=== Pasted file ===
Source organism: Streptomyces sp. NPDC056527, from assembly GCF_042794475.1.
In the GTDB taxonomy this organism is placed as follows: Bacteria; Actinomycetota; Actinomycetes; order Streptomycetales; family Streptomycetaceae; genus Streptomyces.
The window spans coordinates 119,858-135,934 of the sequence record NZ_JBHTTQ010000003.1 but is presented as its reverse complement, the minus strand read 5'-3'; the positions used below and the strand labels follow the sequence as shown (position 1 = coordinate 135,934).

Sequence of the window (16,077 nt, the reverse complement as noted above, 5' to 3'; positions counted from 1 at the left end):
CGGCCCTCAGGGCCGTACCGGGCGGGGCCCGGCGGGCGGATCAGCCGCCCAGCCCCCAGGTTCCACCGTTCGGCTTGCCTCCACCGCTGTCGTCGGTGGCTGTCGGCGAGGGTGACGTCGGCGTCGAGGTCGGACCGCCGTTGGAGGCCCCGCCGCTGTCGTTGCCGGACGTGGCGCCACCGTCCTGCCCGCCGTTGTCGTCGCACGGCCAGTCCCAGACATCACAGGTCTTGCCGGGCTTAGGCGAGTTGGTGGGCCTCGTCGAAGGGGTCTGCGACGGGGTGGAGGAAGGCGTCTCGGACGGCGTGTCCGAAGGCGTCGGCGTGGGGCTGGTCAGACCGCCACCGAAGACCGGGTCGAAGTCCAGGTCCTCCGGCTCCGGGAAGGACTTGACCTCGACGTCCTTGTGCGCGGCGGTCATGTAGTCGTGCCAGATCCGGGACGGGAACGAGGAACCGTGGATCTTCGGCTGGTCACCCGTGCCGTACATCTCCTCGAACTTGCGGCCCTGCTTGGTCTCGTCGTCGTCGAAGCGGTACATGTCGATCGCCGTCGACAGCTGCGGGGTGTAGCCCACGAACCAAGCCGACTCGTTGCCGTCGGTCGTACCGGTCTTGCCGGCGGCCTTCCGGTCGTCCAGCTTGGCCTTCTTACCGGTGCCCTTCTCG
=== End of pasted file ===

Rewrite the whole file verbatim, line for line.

Source organism: Streptomyces sp. NPDC056527, from assembly GCF_042794475.1.
In the GTDB taxonomy this organism is placed as follows: Bacteria; Actinomycetota; Actinomycetes; order Streptomycetales; family Streptomycetaceae; genus Streptomyces.
The window spans coordinates 119,858-135,934 of the sequence record NZ_JBHTTQ010000003.1 but is presented as its reverse complement, the minus strand read 5'-3'; the positions used below and the strand labels follow the sequence as shown (position 1 = coordinate 135,934).

Sequence of the window (16,077 nt, the reverse complement as noted above, 5' to 3'; positions counted from 1 at the left end):
CGGCCCTCAGGGCCGTACCGGGCGGGGCCCGGCGGGCGGATCAGCCGCCCAGCCCCCAGGTTCCACCGTTCGGCTTGCCTCCACCGCTGTCGTCGGTGGCTGTCGGCGAGGGTGACGTCGGCGTCGAGGTCGGACCGCCGTTGGAGGCCCCGCCGCTGTCGTTGCCGGACGTGGCGCCACCGTCCTGCCCGCCGTTGTCGTCGCACGGCCAGTCCCAGACATCACAGGTCTTGCCGGGCTTAGGCGAGTTGGTGGGCCTCGTCGAAGGGGTCTGCGACGGGGTGGAGGAAGGCGTCTCGGACGGCGTGTCCGAAGGCGTCGGCGTGGGGCTGGTCAGACCGCCACCGAAGACCGGGTCGAAGTCCAGGTCCTCCGGCTCCGGGAAGGACTTGACCTCGACGTCCTTGTGCGCGGCGGTCATGTAGTCGTGCCAGATCCGGGACGGGAACGAGGAACCGTGGATCTTCGGCTGGTCACCCGTGCCGTACATCTCCTCGAACTTGCGGCCCTGCTTGGTCTCGTCGTCGTCGAAGCGGTACATGTCGATCGCCGTCGACAGCTGCGGGGTGTAGCCCACGAACCAAGCCGACTCGTTGCCGTCGGTCGTACCGGTCTTGCCGGCGGCCTTCCGGTCGTCCAGCTTGGCCTTCTTACCGGTGCCCTTCTCG